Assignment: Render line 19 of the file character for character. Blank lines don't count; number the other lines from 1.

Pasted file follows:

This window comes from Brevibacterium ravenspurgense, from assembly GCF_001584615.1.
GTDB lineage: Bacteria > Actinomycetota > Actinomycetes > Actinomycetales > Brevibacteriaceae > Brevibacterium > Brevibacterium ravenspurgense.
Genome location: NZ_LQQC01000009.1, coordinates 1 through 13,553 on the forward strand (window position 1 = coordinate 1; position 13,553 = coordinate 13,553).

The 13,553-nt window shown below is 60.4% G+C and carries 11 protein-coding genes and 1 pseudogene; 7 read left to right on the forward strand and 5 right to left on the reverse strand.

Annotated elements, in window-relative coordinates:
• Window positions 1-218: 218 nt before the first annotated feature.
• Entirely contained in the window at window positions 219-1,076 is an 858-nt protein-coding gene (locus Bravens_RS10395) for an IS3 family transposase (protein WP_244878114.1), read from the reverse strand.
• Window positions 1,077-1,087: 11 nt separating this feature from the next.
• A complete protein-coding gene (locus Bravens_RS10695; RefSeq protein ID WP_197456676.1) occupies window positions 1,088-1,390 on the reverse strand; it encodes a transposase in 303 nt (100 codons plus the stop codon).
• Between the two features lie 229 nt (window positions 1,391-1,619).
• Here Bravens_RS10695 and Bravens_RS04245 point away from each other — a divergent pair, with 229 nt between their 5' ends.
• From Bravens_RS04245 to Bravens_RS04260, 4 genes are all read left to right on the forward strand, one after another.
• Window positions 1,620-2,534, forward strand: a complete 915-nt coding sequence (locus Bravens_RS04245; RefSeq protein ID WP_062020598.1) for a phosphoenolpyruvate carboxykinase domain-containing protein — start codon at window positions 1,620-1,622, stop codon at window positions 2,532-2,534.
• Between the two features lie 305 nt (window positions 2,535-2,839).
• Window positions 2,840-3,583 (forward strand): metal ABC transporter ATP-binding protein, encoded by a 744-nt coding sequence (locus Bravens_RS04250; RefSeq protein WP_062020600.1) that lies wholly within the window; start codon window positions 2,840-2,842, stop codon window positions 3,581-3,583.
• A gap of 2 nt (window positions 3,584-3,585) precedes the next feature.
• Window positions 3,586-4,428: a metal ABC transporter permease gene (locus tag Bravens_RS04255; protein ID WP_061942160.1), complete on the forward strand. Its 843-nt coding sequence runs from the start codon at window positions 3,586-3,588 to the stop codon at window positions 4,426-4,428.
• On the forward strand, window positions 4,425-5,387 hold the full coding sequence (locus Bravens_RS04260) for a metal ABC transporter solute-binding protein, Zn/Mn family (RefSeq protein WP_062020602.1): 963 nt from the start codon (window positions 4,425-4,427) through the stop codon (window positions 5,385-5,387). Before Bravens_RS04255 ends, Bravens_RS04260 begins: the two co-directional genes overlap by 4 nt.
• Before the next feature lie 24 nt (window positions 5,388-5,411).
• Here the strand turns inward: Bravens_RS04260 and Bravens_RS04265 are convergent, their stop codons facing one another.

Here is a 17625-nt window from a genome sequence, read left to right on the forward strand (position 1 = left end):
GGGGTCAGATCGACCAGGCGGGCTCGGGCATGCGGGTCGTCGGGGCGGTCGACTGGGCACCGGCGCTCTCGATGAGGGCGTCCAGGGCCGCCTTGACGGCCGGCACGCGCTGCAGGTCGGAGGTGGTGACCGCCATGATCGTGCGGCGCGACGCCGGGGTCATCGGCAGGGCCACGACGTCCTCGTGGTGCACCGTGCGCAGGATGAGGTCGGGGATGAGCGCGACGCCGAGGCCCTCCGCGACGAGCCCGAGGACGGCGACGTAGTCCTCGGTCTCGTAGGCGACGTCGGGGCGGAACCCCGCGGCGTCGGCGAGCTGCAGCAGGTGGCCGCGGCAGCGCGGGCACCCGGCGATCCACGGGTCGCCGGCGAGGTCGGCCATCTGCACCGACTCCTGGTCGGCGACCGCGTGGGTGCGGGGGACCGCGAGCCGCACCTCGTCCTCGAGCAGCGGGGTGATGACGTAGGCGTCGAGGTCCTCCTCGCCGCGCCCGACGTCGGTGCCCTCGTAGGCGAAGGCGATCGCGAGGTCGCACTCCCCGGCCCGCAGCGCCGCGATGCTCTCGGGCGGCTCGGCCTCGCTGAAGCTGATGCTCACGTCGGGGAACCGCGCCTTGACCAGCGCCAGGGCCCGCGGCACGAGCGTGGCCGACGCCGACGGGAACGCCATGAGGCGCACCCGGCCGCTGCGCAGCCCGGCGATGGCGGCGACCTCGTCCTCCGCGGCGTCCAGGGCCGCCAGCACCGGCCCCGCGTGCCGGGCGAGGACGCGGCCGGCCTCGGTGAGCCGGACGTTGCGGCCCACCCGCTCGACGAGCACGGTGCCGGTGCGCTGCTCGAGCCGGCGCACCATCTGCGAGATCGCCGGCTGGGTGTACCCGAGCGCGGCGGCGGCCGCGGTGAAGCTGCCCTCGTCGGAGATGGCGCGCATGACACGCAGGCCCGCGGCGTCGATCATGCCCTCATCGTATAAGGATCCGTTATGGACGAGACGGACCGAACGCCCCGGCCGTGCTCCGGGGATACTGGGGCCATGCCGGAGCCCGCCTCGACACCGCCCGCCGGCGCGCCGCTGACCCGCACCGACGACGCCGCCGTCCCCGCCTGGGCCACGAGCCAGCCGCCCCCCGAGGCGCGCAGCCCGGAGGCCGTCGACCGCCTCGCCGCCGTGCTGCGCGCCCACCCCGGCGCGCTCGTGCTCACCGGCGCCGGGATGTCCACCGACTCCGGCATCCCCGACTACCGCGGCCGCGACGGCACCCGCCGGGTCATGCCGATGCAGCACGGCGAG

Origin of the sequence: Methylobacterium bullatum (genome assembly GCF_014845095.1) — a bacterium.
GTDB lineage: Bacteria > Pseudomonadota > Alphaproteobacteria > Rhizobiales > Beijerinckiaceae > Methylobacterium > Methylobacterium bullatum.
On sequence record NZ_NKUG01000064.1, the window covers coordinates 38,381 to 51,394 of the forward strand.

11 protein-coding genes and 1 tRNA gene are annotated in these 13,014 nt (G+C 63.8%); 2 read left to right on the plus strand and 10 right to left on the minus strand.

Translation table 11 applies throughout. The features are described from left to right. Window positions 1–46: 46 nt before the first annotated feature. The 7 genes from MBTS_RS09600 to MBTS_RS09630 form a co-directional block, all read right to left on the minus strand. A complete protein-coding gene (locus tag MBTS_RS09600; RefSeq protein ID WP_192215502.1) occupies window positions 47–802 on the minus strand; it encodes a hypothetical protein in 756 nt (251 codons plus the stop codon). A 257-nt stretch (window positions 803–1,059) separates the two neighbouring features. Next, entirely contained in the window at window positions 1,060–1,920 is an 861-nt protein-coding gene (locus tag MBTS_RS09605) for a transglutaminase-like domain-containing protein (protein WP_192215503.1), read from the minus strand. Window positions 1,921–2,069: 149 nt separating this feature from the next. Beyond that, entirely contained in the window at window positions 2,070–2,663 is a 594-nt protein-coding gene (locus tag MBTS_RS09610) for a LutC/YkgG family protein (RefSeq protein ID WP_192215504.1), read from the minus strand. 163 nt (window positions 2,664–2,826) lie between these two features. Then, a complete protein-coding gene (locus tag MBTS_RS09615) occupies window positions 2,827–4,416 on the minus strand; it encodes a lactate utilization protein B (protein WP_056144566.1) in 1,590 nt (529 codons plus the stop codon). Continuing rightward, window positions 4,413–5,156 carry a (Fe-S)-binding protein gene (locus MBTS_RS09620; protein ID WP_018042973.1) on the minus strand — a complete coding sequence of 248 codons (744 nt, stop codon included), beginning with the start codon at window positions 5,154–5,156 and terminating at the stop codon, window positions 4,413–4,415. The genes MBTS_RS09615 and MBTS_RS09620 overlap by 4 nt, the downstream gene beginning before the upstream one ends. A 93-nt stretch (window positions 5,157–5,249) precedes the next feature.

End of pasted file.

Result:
• Before the next feature lie 24 nt (window positions 5,388-5,411).